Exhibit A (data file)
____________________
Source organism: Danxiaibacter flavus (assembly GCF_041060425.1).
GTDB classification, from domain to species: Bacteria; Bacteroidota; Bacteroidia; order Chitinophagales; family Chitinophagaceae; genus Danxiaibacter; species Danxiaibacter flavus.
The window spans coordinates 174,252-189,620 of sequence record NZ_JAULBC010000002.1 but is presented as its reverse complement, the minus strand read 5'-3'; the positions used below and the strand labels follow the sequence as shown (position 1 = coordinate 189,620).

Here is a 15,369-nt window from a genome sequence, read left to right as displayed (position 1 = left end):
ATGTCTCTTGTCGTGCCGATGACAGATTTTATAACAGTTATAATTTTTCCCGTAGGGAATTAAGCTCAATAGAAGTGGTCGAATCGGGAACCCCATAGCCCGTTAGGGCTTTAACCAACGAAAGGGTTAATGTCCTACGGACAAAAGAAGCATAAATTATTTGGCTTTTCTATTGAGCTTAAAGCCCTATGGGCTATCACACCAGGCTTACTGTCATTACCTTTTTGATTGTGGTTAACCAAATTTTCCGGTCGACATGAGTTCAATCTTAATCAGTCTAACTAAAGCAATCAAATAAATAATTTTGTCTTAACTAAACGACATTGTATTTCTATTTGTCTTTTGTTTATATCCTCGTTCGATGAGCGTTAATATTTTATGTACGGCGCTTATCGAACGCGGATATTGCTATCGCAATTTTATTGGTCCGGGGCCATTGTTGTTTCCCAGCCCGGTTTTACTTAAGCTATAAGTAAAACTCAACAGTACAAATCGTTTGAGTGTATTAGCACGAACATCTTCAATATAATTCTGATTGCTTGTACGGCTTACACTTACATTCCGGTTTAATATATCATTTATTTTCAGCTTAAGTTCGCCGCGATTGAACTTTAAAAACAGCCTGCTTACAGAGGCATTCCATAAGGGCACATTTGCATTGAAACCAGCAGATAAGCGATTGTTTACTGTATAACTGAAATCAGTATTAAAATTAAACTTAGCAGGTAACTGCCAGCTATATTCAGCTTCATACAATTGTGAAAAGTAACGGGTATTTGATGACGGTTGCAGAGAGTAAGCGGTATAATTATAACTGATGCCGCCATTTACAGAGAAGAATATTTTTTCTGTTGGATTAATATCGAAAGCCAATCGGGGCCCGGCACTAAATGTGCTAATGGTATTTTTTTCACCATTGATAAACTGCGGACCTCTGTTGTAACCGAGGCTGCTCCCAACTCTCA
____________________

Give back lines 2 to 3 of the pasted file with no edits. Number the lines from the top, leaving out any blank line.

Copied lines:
GTDB classification, from domain to species: Bacteria; Bacteroidota; Bacteroidia; order Chitinophagales; family Chitinophagaceae; genus Danxiaibacter; species Danxiaibacter flavus.
The window spans coordinates 174,252-189,620 of sequence record NZ_JAULBC010000002.1 but is presented as its reverse complement, the minus strand read 5'-3'; the positions used below and the strand labels follow the sequence as shown (position 1 = coordinate 189,620).